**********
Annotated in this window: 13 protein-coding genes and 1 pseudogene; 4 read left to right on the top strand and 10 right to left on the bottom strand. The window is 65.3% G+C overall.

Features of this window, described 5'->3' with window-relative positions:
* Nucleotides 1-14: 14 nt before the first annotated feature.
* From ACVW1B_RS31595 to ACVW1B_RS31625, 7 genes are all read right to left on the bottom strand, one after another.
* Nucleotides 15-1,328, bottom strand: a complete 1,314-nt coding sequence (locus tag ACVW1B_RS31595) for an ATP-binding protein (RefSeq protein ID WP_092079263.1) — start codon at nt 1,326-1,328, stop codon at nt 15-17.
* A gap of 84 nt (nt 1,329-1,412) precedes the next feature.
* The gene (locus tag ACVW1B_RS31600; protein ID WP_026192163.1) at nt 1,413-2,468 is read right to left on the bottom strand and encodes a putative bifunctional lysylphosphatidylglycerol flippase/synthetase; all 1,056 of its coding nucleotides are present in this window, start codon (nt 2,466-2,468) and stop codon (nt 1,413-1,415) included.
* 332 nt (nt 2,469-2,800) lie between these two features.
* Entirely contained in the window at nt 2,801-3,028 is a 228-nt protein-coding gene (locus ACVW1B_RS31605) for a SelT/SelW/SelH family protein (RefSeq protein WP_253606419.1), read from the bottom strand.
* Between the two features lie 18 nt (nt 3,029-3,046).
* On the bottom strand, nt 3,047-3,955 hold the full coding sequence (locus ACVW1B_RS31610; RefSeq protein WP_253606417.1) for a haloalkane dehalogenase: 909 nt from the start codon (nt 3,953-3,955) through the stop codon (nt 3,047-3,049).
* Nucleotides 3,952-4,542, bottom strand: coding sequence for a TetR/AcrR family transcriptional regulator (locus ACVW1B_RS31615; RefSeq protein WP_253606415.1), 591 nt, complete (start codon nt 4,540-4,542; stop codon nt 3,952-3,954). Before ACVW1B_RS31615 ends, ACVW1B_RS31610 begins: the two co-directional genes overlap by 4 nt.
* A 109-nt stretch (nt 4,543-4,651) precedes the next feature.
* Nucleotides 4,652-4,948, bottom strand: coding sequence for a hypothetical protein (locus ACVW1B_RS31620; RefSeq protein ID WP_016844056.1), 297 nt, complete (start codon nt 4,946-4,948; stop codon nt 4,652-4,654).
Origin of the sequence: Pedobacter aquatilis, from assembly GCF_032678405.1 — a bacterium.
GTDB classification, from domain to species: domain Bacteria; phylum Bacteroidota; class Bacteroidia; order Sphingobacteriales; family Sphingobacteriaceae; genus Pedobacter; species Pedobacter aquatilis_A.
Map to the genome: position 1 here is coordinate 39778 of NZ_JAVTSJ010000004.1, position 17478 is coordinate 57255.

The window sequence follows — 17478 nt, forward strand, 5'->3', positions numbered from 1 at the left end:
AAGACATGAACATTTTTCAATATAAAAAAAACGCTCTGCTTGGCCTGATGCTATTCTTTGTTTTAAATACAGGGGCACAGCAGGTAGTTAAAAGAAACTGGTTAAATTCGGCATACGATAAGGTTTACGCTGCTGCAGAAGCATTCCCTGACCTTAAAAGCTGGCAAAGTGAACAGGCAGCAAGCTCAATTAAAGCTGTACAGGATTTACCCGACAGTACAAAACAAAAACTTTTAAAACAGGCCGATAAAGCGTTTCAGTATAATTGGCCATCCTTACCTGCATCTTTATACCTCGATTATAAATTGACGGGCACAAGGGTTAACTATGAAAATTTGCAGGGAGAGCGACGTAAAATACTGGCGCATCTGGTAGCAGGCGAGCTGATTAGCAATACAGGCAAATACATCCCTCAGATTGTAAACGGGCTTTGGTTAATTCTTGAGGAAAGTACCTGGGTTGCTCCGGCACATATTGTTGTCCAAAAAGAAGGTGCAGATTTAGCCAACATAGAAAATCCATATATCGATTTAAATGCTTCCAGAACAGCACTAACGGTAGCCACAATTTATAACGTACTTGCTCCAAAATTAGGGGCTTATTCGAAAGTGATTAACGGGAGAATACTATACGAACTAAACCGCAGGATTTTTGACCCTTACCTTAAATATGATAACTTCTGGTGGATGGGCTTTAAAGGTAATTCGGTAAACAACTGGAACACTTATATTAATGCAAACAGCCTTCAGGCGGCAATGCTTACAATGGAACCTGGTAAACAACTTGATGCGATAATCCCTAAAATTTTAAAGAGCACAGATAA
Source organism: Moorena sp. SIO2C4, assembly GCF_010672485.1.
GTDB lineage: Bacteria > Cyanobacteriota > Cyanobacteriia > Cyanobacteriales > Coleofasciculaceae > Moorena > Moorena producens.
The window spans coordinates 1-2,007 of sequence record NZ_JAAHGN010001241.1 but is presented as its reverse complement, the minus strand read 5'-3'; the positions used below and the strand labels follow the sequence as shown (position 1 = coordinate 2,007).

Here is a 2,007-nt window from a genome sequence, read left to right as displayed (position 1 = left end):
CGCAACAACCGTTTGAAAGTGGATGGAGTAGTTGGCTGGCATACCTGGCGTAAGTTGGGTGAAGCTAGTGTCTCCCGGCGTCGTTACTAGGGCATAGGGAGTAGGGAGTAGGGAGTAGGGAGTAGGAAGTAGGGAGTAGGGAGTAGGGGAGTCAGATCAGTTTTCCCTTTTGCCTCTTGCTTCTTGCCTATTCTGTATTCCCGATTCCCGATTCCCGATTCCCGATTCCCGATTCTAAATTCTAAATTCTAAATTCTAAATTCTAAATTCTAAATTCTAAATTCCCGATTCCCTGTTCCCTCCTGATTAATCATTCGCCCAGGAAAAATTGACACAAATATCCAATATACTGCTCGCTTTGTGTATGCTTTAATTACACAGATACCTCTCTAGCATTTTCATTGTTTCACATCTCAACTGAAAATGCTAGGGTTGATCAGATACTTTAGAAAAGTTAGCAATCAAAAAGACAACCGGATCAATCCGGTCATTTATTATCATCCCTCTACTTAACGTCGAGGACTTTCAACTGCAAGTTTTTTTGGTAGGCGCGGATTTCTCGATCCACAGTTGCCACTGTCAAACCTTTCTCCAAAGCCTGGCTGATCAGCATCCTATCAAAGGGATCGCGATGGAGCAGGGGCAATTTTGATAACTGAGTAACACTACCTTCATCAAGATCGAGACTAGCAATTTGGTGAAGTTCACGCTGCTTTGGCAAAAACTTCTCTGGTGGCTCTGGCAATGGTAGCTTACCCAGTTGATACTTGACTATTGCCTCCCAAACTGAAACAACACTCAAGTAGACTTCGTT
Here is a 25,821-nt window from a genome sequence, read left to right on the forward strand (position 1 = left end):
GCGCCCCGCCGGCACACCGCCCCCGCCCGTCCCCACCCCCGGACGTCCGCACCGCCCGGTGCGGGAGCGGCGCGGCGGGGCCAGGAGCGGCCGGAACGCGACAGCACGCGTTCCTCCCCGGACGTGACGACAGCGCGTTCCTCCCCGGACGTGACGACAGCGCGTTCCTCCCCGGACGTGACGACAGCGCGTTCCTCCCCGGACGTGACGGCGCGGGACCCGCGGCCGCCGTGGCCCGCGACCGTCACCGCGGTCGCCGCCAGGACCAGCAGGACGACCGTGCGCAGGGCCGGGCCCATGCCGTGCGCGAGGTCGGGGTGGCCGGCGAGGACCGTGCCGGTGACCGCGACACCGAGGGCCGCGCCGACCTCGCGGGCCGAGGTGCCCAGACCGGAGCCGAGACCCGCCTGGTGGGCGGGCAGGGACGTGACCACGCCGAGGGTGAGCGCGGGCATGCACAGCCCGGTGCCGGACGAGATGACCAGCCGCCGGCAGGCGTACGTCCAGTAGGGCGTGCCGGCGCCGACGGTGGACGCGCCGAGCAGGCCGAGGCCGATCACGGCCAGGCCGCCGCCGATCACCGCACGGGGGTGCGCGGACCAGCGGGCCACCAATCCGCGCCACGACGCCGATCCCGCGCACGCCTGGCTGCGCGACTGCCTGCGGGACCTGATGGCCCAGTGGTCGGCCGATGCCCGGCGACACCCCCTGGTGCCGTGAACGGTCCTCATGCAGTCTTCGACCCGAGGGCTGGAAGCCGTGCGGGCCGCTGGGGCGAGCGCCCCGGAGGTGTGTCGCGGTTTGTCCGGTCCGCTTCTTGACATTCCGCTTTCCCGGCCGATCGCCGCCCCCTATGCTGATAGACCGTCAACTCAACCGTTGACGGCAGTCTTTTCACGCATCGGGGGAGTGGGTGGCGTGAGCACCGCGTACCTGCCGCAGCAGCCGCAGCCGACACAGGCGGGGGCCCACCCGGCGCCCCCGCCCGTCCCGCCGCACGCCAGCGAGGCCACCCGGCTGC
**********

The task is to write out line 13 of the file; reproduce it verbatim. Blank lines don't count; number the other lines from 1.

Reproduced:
* A 109-nt stretch (nt 4,543-4,651) precedes the next feature.